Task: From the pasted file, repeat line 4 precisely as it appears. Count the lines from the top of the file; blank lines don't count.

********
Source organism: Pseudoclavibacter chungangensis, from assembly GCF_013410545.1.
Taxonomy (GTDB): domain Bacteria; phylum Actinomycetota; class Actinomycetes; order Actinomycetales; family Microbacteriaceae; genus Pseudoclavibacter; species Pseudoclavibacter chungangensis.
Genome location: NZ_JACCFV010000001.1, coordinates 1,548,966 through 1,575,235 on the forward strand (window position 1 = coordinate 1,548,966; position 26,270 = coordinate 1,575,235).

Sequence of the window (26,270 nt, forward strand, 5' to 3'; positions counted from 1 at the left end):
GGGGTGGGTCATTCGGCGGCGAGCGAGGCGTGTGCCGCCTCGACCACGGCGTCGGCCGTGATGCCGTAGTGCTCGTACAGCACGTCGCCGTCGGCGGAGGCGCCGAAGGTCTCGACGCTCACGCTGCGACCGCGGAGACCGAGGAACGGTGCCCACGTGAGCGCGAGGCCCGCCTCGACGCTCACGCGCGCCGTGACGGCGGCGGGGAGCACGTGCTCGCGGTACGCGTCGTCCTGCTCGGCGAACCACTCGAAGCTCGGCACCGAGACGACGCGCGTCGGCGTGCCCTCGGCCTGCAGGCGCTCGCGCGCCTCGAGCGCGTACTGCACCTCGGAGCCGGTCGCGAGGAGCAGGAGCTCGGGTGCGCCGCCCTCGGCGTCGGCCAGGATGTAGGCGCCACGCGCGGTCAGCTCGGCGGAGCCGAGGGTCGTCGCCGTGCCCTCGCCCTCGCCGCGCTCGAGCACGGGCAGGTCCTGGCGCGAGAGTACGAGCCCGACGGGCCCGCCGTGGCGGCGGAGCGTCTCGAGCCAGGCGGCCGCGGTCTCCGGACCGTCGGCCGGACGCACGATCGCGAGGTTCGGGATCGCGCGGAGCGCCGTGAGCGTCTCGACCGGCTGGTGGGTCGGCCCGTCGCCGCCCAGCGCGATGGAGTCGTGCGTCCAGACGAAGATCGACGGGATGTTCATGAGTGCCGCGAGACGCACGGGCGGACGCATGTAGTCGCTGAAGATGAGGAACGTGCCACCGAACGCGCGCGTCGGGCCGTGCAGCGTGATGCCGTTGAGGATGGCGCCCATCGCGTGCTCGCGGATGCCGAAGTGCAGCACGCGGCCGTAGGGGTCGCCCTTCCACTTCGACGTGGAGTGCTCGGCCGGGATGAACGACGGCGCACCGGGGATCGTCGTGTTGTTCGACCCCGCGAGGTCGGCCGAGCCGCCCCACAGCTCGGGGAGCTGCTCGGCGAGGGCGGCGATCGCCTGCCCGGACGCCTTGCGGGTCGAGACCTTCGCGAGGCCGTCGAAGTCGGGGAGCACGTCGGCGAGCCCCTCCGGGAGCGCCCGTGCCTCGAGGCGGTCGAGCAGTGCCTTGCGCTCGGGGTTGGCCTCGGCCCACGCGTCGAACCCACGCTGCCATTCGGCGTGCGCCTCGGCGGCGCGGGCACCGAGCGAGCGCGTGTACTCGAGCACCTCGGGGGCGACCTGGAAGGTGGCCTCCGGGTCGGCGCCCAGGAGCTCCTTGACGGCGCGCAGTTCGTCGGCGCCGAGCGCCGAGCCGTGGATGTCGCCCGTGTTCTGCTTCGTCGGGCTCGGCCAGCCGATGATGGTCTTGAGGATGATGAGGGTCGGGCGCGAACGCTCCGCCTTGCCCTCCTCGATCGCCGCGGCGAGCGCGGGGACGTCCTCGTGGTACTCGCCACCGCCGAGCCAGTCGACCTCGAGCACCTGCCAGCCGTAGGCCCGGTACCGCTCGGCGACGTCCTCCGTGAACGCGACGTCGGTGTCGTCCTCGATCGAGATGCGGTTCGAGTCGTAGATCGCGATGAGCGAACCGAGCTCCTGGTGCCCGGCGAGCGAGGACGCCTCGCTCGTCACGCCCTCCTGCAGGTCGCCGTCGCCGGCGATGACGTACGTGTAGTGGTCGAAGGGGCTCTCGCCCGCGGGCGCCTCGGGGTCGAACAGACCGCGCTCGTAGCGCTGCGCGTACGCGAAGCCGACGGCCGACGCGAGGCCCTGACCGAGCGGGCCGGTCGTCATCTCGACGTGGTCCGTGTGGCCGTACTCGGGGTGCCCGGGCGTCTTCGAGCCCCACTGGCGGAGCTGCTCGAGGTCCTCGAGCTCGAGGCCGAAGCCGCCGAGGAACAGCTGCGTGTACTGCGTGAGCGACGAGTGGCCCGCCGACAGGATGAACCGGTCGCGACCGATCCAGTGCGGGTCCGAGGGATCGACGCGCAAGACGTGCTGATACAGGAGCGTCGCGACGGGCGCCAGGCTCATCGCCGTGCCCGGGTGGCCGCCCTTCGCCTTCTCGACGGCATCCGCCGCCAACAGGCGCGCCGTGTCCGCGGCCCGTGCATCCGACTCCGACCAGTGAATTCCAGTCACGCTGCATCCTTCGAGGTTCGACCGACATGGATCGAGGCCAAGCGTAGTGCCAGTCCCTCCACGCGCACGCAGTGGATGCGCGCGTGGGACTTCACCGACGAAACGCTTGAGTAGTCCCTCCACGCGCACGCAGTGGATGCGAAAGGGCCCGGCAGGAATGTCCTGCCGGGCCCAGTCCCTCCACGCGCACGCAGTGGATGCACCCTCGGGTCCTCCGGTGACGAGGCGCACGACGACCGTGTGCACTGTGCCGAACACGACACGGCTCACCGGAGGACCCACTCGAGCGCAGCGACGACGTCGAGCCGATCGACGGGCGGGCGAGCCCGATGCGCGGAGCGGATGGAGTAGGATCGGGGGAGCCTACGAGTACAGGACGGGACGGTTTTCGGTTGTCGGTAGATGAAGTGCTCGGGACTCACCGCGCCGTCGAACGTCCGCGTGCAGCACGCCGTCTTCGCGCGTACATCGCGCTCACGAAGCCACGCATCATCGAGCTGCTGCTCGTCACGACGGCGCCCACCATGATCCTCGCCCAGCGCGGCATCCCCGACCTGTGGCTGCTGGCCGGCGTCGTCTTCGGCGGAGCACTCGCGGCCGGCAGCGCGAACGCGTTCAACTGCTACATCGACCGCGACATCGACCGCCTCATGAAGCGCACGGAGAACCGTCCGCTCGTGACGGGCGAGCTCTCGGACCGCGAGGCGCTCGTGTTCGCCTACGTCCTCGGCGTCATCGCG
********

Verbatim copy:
Sequence of the window (26,270 nt, forward strand, 5' to 3'; positions counted from 1 at the left end):